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You bid me try, by this deceit,
The notice of the world to cheat,
And hide, beneath another name,
The secret of our mutual flame.
Damon, your prudence I confefs,
But let me with it had been lefs;
Too well the Lover's part you play'd,
With too much art
Had it been only art, your eyes
Would not have join'd in the disguise.
Ah! cease thus idly to molest
With groundless fears thy virgin breast.
While thus at fancied wrongs you grieve,
To me a real pain you give.
Though well I might your truth distrus,
My foolish heart believes you just:
Reason this faith may.disapprove;
But I believe, because I love.
0 DE, IN IMITATION OF PASTOR FIDO. (" O primavera gioventu del anno.")
ARENT of blooming flowers and gay desires,
Youth of the tender year, delightful Springs
At whose approach, inspir'd with equal fires,
The amorous Nightingale and Poet fing!
Again dost thou return, but not with thee
Return the smiling hours I once pofleft;
Blessings thou bring'st to others, but to me
The fad remembrance that I once was blest.
"Thy faded charms, which Winter snatch'd away,
Renew'd in all their former lustre Shine ;
But, ah! no more shall hapless I be gay,
Or know the vernal joys that have been mine.
Though linnets fing, though flowers adorn the green,
Though on their wings foft Zephyrs fragrance bear;
Harsh is the music, joyless is the scene,
The odour faint: for Detia is not there.
Cheerless and cold I feel the genial sun,
From thee while absent I in exile rove; Thy lovely prefence, fairelt light, alone
Can warm my heart to gladness and to love.
PARTS OF AN ELEGY OF TIBULLUS.
(" Divitias alius fulvo fibi congerat auro.")
ET others heap of wealth a shining store,
And, much possessing, labour still for more;
Let them, disquieted with dire alarms,
Aspire to win a dangerous fame in arms;
Me tranquil poverty shall lull to rest,
Humbly fecure, and indolently blest;
Warm’d by the blaze of my own chearful hearth,
I'll waste the wintery hours in social mirth ;
In Summer pleasʼd attend to harvelt toils,
In Autumn press the vineyard's purple fpoils,
And oft to Delia in my bosom bear
Some kid, or lamb, that wants its mother's care :
With her I 'll celebrate each gladsome day,
When Iwains their sportive rites to Bacchus pay.;
With her new milk on Pales' altar pour,
And deck with ripen'd fruits Pomona's bower.
At night, how soothing would it be to hear,
Safe in her arms, the tempest howling near;
Or, while the wintery clouds their deluge pour,
Slumber assisted by the beating shower!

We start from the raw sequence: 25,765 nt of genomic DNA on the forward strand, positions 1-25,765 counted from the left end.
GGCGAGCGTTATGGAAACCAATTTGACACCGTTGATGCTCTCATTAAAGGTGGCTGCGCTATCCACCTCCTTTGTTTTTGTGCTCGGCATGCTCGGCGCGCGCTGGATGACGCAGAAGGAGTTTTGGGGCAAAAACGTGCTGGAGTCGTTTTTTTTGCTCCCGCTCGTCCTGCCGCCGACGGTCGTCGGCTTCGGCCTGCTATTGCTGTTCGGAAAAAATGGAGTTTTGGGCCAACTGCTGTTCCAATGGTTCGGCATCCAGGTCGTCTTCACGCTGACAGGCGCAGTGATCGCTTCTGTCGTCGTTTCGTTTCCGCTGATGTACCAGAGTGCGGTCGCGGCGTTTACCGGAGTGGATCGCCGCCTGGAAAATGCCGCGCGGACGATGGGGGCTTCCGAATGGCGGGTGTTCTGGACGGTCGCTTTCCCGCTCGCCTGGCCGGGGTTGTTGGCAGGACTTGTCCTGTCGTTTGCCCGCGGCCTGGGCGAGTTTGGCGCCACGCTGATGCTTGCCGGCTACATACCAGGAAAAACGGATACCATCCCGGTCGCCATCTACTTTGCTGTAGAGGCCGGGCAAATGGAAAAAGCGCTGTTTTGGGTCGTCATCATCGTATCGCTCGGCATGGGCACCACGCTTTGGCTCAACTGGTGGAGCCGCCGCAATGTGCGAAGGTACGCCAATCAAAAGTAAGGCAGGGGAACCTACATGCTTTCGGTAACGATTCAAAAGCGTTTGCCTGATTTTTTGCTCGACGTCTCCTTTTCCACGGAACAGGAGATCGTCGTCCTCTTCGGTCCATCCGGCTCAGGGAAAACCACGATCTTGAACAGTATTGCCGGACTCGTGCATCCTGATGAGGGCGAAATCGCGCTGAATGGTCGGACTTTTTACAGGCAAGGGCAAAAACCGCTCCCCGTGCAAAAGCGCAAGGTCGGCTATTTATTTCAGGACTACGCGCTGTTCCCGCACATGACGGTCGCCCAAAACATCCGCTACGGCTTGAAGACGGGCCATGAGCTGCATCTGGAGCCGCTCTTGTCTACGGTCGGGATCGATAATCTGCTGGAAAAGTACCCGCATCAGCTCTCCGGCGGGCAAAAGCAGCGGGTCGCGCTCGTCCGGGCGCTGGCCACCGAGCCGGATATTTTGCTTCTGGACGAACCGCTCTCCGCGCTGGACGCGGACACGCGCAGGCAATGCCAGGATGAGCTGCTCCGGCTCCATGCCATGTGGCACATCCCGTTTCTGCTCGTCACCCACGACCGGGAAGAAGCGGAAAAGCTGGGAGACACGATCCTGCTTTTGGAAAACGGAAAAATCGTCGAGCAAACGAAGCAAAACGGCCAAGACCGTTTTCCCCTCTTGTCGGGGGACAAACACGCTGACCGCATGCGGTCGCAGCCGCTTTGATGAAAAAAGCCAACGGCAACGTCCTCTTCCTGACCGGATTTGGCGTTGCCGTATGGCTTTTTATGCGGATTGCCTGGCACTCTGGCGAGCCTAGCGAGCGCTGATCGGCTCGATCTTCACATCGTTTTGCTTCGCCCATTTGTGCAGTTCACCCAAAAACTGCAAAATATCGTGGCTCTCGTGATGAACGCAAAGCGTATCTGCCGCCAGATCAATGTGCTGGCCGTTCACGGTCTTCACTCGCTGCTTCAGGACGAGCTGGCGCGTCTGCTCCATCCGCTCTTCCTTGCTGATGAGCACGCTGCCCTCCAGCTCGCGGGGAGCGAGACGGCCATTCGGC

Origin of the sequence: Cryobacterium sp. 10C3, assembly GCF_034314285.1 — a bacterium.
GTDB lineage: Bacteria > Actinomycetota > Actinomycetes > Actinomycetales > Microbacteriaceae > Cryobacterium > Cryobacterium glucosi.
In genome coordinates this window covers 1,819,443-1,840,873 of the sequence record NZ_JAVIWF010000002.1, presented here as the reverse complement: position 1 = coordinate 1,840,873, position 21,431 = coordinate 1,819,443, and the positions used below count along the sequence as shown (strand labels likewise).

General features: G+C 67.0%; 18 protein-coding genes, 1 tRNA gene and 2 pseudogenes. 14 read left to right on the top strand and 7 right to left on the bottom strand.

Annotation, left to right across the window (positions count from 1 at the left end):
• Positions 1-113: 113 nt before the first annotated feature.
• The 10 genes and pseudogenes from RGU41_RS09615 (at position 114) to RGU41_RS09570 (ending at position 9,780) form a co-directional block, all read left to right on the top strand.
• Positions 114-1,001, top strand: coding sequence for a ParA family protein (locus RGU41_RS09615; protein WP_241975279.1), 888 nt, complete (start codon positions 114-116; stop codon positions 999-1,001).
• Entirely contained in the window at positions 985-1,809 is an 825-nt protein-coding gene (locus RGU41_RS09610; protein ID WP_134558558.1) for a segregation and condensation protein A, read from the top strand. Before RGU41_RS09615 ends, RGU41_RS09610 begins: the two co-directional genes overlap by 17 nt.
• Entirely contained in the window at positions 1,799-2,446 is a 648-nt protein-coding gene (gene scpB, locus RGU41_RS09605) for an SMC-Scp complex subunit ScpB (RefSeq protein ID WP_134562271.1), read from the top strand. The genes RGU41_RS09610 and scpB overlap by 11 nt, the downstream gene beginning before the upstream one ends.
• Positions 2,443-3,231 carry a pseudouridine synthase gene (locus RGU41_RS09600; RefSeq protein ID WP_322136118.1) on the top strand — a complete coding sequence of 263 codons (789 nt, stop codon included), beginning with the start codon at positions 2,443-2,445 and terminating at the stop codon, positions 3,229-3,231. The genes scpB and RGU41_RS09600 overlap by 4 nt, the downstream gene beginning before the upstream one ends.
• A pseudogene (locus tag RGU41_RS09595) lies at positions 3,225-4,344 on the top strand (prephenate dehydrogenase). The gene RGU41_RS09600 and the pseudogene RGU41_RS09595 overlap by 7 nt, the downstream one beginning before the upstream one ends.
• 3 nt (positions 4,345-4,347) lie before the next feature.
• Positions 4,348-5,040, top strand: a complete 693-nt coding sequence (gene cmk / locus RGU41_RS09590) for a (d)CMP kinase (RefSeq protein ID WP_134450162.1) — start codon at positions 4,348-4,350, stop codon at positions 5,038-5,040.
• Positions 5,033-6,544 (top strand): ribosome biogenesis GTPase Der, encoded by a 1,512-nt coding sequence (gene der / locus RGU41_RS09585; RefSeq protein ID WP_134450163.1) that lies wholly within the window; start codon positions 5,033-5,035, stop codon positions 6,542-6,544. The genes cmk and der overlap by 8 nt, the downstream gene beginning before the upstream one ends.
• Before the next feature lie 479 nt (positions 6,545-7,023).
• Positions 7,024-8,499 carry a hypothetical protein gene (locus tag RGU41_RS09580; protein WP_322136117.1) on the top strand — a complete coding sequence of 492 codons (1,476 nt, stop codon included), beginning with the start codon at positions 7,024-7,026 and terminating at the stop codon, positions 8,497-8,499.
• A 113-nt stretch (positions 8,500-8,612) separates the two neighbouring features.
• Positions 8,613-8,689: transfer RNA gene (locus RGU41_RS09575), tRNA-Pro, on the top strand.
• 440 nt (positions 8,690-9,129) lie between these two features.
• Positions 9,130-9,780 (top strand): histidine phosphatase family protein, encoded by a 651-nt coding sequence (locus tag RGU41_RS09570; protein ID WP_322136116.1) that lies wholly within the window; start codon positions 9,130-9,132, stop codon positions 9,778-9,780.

Ah! how much happier, than the fool who braves,
In search of wealth, the black tempestuous waves !
While I, contented with my little store,
In tedious voyage seek no distant fhore;
But, idly lolling on some shady seat,
Near cooling fountains thun the dog-star's heat :
For what reward so rich could Fortune give,
That I by absence should iny Delia grieve ?
Let Great Messalla shine in martial toils,
And grace his palace with triumphal fpoiis ;
Me Beauty holds, in strong though gentle chains,
Far from tumultuous war and dusty plains.
With thee, my love, to pass my tranquil days,
How would I Night Ambition's painful praise !
How would I joy with thee, my love, to yoke
The ox, and feed iny solitary flock !
On thy soft breast might I but lean my liead,
How downy should I think the woodland bed!
The wretch, who sleeps not by his fair-one's fide,
Detests the gilded couch's useless pride,
Nor knows his weary, weeping eyes to close,
Though murmuring rills invite him to repose.
Hard were his heart, who thee, my fair, could leave
For all the honours prosperous war can give;
Though through the vanquish'd East he spread his fame,
And Parthian tyrants trembled at his name ;
Though, bright in arms, while hosts around him bleed,
With martial pride he prest his foaming steed.
like these my humble vows require; With thee I'll live, and in thy arms expire. Thee may my closing eyes in death behold! Thee inay my faultering hand yet strive to hold ! Then, Delia, then, thy heart will melt in woe, Then o'er my breathless clay thy tears will flow; Thy tears will flow, for gentle is thy mind, Nor dost thou think it weakness to be kind. But, ah! fair mourner, I conjure thee, spare Thy heaving breasts and loose dishevel'd hair: Wound not thy form ; left on th’ Elysian coast
1 Thy anguish should disturb my peaceful ghoft.
But now nor death nor parting should employ Our sprightly thoughts, or damp our bridal joy: We 'll live, my Delia; and from life remove All care, all business, but delightful Love. Old age in vain thofe pleasures would retrieve, Which youth alone can taste, alone can give ; Then let us snatch the moment to be blest, This hour is Love's--be Fortune's all the rest.
Myra, why is gentle Love
A stranger to that mind,
Which Pity and Esteem can move ;
Which can be just and kind ?